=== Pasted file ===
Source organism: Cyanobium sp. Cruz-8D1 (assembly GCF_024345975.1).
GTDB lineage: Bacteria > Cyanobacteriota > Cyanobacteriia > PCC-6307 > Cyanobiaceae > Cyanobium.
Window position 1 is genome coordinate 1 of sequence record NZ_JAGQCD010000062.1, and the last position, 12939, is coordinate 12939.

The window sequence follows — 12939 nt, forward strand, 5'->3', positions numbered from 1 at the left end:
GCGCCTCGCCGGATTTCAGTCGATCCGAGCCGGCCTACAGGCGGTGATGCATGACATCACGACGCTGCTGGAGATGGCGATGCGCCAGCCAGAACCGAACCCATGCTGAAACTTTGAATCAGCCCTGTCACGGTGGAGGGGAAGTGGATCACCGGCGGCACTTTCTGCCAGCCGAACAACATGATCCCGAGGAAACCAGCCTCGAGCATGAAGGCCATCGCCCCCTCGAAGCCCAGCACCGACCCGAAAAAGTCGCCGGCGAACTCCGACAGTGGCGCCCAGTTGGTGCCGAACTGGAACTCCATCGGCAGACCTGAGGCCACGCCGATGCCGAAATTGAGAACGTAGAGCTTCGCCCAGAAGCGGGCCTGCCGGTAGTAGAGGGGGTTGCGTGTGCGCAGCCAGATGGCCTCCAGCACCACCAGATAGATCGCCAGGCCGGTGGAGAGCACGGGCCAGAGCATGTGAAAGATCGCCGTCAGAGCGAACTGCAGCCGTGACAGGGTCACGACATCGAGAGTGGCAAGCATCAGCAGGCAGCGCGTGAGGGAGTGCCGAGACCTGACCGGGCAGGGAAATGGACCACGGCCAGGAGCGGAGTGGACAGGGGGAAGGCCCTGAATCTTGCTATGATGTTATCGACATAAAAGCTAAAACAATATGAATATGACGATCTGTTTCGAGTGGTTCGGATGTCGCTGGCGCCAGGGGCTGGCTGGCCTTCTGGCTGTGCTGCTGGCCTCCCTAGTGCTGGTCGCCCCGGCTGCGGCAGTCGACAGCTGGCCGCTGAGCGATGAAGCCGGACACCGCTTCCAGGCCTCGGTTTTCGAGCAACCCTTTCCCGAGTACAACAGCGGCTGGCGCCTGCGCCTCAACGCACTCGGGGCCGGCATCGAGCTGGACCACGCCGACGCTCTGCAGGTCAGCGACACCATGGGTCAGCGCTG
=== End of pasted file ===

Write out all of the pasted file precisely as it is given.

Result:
Source organism: Cyanobium sp. Cruz-8D1 (assembly GCF_024345975.1).
GTDB lineage: Bacteria > Cyanobacteriota > Cyanobacteriia > PCC-6307 > Cyanobiaceae > Cyanobium.
Window position 1 is genome coordinate 1 of sequence record NZ_JAGQCD010000062.1, and the last position, 12939, is coordinate 12939.

The window sequence follows — 12939 nt, forward strand, 5'->3', positions numbered from 1 at the left end:
GCGCCTCGCCGGATTTCAGTCGATCCGAGCCGGCCTACAGGCGGTGATGCATGACATCACGACGCTGCTGGAGATGGCGATGCGCCAGCCAGAACCGAACCCATGCTGAAACTTTGAATCAGCCCTGTCACGGTGGAGGGGAAGTGGATCACCGGCGGCACTTTCTGCCAGCCGAACAACATGATCCCGAGGAAACCAGCCTCGAGCATGAAGGCCATCGCCCCCTCGAAGCCCAGCACCGACCCGAAAAAGTCGCCGGCGAACTCCGACAGTGGCGCCCAGTTGGTGCCGAACTGGAACTCCATCGGCAGACCTGAGGCCACGCCGATGCCGAAATTGAGAACGTAGAGCTTCGCCCAGAAGCGGGCCTGCCGGTAGTAGAGGGGGTTGCGTGTGCGCAGCCAGATGGCCTCCAGCACCACCAGATAGATCGCCAGGCCGGTGGAGAGCACGGGCCAGAGCATGTGAAAGATCGCCGTCAGAGCGAACTGCAGCCGTGACAGGGTCACGACATCGAGAGTGGCAAGCATCAGCAGGCAGCGCGTGAGGGAGTGCCGAGACCTGACCGGGCAGGGAAATGGACCACGGCCAGGAGCGGAGTGGACAGGGGGAAGGCCCTGAATCTTGCTATGATGTTATCGACATAAAAGCTAAAACAATATGAATATGACGATCTGTTTCGAGTGGTTCGGATGTCGCTGGCGCCAGGGGCTGGCTGGCCTTCTGGCTGTGCTGCTGGCCTCCCTAGTGCTGGTCGCCCCGGCTGCGGCAGTCGACAGCTGGCCGCTGAGCGATGAAGCCGGACACCGCTTCCAGGCCTCGGTTTTCGAGCAACCCTTTCCCGAGTACAACAGCGGCTGGCGCCTGCGCCTCAACGCACTCGGGGCCGGCATCGAGCTGGACCACGCCGACGCTCTGCAGGTCAGCGACACCATGGGTCAGCGCTG